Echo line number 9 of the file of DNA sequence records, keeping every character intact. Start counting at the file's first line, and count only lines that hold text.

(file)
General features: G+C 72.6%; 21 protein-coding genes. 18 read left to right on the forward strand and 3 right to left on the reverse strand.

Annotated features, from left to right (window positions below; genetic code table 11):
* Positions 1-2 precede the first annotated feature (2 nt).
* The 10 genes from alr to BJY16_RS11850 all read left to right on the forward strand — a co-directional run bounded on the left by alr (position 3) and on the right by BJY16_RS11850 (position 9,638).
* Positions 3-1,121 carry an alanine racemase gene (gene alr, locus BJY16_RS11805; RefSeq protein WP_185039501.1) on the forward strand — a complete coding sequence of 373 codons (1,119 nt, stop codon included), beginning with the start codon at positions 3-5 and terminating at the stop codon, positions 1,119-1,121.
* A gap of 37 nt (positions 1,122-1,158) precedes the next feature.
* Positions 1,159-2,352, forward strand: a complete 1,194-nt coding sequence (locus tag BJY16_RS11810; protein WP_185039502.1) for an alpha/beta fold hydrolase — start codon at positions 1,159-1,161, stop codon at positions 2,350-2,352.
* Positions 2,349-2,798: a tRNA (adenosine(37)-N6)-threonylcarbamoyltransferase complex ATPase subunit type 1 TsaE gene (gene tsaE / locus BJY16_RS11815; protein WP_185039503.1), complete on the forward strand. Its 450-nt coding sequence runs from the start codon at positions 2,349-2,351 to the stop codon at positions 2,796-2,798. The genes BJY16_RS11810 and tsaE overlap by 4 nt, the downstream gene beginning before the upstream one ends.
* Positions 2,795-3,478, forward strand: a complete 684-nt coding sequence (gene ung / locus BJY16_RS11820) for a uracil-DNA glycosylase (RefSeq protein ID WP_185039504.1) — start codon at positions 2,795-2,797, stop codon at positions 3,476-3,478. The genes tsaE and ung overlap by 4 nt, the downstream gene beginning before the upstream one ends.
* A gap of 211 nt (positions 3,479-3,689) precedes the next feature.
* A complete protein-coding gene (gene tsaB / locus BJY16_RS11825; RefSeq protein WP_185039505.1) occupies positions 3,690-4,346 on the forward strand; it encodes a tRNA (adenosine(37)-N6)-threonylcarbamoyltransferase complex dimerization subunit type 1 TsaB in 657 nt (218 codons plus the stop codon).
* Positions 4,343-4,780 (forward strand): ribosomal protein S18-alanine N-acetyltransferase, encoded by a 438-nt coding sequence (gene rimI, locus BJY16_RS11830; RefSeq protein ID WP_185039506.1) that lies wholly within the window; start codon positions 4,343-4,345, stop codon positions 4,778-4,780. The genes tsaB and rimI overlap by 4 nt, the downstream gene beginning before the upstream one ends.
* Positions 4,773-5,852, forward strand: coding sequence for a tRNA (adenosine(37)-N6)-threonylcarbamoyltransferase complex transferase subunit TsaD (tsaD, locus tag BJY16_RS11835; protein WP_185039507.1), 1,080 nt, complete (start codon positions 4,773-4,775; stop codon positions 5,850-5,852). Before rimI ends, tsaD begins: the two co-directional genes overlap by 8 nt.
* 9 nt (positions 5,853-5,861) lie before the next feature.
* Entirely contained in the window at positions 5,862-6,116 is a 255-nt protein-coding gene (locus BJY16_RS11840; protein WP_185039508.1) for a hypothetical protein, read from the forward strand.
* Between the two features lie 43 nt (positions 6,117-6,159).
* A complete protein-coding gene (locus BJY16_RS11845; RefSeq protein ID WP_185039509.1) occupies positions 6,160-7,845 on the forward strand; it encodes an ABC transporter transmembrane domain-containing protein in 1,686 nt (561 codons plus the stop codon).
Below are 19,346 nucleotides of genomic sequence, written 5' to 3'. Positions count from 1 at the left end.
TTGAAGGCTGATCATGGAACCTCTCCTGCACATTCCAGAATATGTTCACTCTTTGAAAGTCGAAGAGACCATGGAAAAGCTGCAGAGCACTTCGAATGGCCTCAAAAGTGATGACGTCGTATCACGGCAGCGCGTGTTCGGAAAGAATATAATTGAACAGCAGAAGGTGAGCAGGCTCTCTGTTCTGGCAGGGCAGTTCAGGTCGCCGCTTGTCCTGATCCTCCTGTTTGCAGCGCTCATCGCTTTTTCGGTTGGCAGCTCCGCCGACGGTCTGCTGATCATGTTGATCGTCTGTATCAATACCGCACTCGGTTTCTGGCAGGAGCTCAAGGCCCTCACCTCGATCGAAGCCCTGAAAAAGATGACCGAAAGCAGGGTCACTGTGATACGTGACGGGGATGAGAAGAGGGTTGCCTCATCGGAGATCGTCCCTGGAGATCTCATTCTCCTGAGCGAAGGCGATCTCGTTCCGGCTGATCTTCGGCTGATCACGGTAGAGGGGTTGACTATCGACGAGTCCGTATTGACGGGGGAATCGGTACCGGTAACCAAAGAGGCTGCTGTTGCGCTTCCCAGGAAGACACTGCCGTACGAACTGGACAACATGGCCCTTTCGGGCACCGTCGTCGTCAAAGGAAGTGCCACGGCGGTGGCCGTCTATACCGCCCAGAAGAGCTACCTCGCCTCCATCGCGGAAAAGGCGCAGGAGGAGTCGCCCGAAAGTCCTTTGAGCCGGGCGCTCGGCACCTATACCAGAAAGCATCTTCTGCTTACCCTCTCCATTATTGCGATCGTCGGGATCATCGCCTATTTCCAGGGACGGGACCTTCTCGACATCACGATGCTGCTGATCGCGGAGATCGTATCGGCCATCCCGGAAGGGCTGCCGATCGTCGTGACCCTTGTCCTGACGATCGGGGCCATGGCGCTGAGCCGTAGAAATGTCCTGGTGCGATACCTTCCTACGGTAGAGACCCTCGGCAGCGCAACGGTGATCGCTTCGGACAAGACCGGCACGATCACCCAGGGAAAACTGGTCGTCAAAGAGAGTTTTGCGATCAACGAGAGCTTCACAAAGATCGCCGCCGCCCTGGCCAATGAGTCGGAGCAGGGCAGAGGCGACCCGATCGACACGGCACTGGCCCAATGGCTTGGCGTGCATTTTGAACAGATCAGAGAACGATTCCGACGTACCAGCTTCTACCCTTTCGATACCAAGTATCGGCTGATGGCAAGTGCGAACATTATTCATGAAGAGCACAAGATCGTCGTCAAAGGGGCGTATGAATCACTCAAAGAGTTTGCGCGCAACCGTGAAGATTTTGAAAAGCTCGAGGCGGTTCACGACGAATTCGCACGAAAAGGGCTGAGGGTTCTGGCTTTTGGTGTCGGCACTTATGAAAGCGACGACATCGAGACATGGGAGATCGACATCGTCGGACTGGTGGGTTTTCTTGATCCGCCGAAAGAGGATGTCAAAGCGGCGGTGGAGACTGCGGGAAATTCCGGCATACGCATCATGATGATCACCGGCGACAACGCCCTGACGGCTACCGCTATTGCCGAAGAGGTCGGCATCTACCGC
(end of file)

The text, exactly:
* Positions 2,795-3,478, forward strand: a complete 684-nt coding sequence (gene ung / locus BJY16_RS11820) for a uracil-DNA glycosylase (RefSeq protein ID WP_185039504.1) — start codon at positions 2,795-2,797, stop codon at positions 3,476-3,478. The genes tsaE and ung overlap by 4 nt, the downstream gene beginning before the upstream one ends.